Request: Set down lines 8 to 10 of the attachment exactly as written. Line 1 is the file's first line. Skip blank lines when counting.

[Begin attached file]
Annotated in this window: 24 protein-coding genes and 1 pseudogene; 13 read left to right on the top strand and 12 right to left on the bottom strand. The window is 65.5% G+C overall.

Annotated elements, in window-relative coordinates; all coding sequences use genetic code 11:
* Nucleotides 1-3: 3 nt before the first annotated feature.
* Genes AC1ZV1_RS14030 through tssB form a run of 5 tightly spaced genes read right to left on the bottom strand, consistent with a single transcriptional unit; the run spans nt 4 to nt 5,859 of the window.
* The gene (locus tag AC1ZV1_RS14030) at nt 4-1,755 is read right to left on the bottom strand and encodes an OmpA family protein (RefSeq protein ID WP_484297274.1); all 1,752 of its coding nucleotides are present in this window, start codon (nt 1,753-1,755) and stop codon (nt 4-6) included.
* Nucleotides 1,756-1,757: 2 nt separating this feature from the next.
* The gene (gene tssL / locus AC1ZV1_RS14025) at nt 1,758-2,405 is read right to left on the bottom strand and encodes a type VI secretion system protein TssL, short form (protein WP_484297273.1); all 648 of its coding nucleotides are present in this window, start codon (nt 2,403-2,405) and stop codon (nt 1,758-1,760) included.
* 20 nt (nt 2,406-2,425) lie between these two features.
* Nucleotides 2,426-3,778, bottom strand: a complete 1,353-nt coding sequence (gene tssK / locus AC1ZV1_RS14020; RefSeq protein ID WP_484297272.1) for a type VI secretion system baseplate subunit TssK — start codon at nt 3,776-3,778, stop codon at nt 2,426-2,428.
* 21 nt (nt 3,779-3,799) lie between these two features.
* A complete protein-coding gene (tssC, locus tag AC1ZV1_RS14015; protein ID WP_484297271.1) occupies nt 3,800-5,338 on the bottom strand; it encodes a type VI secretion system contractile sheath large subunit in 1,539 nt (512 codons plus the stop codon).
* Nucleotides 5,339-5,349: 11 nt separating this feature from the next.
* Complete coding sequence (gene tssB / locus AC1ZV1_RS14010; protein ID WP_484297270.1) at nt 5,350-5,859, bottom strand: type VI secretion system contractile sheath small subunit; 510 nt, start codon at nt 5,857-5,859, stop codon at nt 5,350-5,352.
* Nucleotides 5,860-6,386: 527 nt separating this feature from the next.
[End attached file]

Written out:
* 20 nt (nt 2,406-2,425) lie between these two features.
* Nucleotides 2,426-3,778, bottom strand: a complete 1,353-nt coding sequence (gene tssK / locus AC1ZV1_RS14020; RefSeq protein ID WP_484297272.1) for a type VI secretion system baseplate subunit TssK — start codon at nt 3,776-3,778, stop codon at nt 2,426-2,428.
* 21 nt (nt 3,779-3,799) lie between these two features.